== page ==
Or you might find out Joe isn't related to his father, who is a prominent figure in the local Democratic party. You might find out all sorts of things about Joe. Just like you would if you searched his house with no warrant. Which is why we have a 5th amendment.

Susan Stewart Rich said...

"Outside of persuasive authority, what precedent or case law powers do dissents have?"

@Methedras

Sometimes a dissent is all you have, and that is a lot better than nothing.

Susan Stewart Rich said...

" . . . It will be astounding the number of crimes which will be solved by taking DNA samples from those arrested . . . "

@ex-prosecutor

I think the best way to solve crimes would be to follow people around 24/7, say with GPS trackers. That would really get 'em. Wait, that's unconstitutional. Sometimes the best way to get things done is ethically and morally reprehensible -- not just for you and your family, but for every individual.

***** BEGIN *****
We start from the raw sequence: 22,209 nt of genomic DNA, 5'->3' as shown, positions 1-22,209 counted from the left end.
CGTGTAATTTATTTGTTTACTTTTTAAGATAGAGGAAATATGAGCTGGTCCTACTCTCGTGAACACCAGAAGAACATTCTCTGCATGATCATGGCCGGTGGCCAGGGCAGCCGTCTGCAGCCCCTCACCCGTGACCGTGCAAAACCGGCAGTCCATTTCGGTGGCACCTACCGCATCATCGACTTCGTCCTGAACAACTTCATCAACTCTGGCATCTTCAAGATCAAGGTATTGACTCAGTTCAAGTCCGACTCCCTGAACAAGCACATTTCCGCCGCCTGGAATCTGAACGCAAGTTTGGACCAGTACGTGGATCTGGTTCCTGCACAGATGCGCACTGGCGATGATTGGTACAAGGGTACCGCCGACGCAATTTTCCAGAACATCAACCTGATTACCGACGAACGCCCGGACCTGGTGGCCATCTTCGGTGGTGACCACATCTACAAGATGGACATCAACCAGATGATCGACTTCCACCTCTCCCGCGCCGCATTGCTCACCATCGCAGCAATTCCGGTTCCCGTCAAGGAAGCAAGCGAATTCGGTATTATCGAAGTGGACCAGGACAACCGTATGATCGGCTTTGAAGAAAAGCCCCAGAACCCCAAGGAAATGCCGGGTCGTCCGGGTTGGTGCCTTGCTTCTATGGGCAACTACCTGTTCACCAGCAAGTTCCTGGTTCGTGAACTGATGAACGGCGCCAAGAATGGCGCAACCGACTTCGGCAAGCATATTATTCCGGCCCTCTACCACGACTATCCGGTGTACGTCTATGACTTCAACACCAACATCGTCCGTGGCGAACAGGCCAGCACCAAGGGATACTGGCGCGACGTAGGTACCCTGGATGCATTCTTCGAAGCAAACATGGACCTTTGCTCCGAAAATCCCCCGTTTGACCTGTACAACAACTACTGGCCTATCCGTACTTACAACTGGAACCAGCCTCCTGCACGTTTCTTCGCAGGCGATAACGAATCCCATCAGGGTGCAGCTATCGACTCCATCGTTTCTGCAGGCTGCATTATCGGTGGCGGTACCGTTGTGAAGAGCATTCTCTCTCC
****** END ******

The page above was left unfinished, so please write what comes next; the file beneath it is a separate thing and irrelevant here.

ErnieG said...

Re:@Rick Caird Perhaps one unintended consequence of this ruling may be that rapists will be driving more carefully.

Methadras said...

Susan Stewart Rich said...

"Outside of persuasive authority, what precedent or case law powers do dissents have?"

@Methedras

Sometimes a dissent is all you have, and that is a lot better than nothing.


You mean better than nothing as in just words of dissent. Got it. You know, sometimes, silence can be deafening.

Susan Stewart Rich said...

"You know, sometimes, silence can be deafening."

@Methedras

Do you practice law?